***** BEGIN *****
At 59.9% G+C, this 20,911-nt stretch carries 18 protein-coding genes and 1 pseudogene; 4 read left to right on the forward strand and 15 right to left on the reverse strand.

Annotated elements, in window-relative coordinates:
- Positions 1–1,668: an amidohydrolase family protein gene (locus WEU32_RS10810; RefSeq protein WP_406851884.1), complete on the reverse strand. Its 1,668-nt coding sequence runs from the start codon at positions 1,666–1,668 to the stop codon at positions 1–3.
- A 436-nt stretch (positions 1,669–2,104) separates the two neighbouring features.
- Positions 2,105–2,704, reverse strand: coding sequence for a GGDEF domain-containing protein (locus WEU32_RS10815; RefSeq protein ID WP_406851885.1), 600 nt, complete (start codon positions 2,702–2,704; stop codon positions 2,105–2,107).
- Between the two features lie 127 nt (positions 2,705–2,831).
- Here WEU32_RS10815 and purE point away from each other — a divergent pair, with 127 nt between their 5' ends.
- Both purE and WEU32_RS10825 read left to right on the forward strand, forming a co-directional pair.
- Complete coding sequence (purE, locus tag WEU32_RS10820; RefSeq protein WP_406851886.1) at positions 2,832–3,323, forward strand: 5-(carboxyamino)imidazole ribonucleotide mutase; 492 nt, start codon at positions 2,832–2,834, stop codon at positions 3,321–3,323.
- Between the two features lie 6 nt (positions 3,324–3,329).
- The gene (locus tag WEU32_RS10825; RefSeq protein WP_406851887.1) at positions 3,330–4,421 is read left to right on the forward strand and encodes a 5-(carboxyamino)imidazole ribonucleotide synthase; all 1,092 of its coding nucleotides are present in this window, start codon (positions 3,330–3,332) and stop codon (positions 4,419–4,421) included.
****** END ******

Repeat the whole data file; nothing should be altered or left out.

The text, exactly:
At 59.9% G+C, this 20,911-nt stretch carries 18 protein-coding genes and 1 pseudogene; 4 read left to right on the forward strand and 15 right to left on the reverse strand.

Annotated elements, in window-relative coordinates:
- Positions 1–1,668: an amidohydrolase family protein gene (locus WEU32_RS10810; RefSeq protein WP_406851884.1), complete on the reverse strand. Its 1,668-nt coding sequence runs from the start codon at positions 1,666–1,668 to the stop codon at positions 1–3.
- A 436-nt stretch (positions 1,669–2,104) separates the two neighbouring features.
- Positions 2,105–2,704, reverse strand: coding sequence for a GGDEF domain-containing protein (locus WEU32_RS10815; RefSeq protein ID WP_406851885.1), 600 nt, complete (start codon positions 2,702–2,704; stop codon positions 2,105–2,107).
- Between the two features lie 127 nt (positions 2,705–2,831).
- Here WEU32_RS10815 and purE point away from each other — a divergent pair, with 127 nt between their 5' ends.
- Both purE and WEU32_RS10825 read left to right on the forward strand, forming a co-directional pair.
- Complete coding sequence (purE, locus tag WEU32_RS10820; RefSeq protein WP_406851886.1) at positions 2,832–3,323, forward strand: 5-(carboxyamino)imidazole ribonucleotide mutase; 492 nt, start codon at positions 2,832–2,834, stop codon at positions 3,321–3,323.
- Between the two features lie 6 nt (positions 3,324–3,329).
- The gene (locus tag WEU32_RS10825; RefSeq protein WP_406851887.1) at positions 3,330–4,421 is read left to right on the forward strand and encodes a 5-(carboxyamino)imidazole ribonucleotide synthase; all 1,092 of its coding nucleotides are present in this window, start codon (positions 3,330–3,332) and stop codon (positions 4,419–4,421) included.